Prevalence & Correlates of Eating Disordered Behaviors Among

Prevalence & Correlates of Eating Disordered Behaviors Among

Prevalence & Correlates of Eating
Disordered Behaviors Among Students at
the University of WI-Eau Claire
Sarah Hammon, Catherine Filtz, Kaci Kufalk, Amanda Meyer, Mallory Nitsch,
Meghan Fisher,
P.J. Kennedy, Allen Keniston,
Discussio
Result and David Jewett
Introducti
The prevalence rate for EDs on the
Eating disorders (EDs) are a concern
UWEC campus is consistent with
University
of
Wisconsin-Eau
Claire
among college counselors. Prevalence
previous
findings,
within
the
range
n
s
on
rates of diagnosed
EDs on college
Summary
of
Demographics
&
Measure
Scores
of 1-3% (Franko et al., 2005).
campuses range between 1-3% (Franko
et al., 2005). Locating and treating this
group as early as possible is key to
treatment (Hoyt & Ross, 2003). But little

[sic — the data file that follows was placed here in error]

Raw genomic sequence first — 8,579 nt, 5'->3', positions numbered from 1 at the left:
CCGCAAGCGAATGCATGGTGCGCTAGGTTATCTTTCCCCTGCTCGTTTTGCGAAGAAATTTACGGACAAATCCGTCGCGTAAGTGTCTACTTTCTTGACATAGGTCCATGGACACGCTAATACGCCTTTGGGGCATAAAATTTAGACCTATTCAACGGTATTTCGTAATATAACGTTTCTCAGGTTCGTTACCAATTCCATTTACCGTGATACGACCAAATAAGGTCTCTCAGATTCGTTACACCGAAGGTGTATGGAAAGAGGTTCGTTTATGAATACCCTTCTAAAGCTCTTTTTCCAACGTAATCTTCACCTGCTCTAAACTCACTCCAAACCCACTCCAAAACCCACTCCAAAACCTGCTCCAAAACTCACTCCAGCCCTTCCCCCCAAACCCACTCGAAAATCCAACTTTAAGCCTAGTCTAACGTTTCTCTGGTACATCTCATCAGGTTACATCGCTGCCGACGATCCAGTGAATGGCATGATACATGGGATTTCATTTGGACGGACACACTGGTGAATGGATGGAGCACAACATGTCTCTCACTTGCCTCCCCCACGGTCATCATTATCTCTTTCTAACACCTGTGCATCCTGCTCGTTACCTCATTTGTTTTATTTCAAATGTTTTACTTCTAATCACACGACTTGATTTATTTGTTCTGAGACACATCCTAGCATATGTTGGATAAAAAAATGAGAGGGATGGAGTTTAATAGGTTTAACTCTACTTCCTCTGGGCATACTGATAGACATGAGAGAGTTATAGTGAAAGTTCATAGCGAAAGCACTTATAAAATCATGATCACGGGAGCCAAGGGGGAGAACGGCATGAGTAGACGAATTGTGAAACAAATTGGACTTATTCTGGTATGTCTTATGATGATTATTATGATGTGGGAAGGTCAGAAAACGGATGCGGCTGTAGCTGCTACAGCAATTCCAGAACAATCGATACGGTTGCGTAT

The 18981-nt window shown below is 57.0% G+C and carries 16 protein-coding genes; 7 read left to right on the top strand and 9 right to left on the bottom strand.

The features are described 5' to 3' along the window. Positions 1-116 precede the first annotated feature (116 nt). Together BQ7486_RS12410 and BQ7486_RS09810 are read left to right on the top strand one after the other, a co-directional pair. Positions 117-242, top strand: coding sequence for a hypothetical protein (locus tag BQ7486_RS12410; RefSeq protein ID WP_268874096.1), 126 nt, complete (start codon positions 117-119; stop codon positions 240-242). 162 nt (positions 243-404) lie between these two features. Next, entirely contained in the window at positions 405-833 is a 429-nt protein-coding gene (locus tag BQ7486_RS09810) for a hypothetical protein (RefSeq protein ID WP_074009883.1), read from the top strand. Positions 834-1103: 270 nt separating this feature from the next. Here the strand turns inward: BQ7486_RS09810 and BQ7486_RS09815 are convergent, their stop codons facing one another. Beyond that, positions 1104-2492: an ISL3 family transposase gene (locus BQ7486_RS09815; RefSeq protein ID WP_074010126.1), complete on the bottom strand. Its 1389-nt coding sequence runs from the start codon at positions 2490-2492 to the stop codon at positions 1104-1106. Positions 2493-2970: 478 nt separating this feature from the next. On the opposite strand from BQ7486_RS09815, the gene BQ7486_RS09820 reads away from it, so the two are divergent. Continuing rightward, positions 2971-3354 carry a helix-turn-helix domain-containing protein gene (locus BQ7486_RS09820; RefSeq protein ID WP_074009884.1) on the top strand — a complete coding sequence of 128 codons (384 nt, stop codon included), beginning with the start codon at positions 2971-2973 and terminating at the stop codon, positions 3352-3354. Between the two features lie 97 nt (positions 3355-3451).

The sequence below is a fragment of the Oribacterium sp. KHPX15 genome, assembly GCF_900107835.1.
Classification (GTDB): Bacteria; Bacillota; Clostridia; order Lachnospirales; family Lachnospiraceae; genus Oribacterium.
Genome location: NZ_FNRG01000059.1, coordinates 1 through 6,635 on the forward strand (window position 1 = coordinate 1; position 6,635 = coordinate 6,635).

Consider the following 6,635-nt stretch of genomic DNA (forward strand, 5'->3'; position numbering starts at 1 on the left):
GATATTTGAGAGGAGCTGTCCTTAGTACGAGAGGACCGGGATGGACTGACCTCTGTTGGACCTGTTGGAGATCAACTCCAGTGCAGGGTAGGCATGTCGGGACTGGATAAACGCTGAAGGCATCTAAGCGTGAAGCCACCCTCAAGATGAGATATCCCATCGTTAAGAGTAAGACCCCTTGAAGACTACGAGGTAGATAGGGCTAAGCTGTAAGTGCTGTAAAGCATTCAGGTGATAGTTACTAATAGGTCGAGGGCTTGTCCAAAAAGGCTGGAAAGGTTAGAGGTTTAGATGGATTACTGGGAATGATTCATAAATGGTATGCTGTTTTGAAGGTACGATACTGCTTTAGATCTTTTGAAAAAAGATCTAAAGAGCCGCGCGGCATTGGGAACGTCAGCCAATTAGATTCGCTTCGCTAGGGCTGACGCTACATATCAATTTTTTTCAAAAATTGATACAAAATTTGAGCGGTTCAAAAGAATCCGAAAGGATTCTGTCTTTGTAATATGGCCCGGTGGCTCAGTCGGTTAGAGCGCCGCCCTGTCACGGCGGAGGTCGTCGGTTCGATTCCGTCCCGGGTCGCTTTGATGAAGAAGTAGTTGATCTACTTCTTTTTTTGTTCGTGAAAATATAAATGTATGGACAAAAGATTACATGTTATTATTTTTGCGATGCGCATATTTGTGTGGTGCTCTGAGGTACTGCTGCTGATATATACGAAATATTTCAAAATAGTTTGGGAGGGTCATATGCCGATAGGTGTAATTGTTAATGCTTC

is known about correlates of eating
disorders that might aid their
identification and treatment (Hoyt &
Ross, 2003).
Some characteristics do correlate with
EDs. For example, depression correlates
positively with EDs and eating disordered
behavior (Levey & Dixon, 1985). Body
shape satisfaction correlates positively
with EDs and eating disordered behavior
(Cooper, Taylor, Cooper, & Fairburn,
1987). Women are less satisfied with
their body shape and consider
themselves more overweight than men
(Rolls, Fedoroff, & Guthrie, 1991).
We sought to determine whether
depression, self-esteem, and body shape
satisfaction measures as well as standard
demographic descriptors correlated with
a diagnosed ED and a measure of eating
disordered behavior among college
students at UWEC. Our goal was to
1)A measure of eating disordered
assess and target possible preventative
behavior will correlate with measures of
or therapeutic interventions.
depression, self-esteem, and body
shape satisfaction.
2)Individuals with a diagnosed ED (past
or present) will score higher on a
measure of disordered eating.
3)Women will score significantly higher
on a measure of disordered eating than
men.

Hypotheses

Metho
d

Participants

Participants were 102 males and 276
females
(M = 20.65 years, SD = 3.23 years) who
volunteered from a random sample of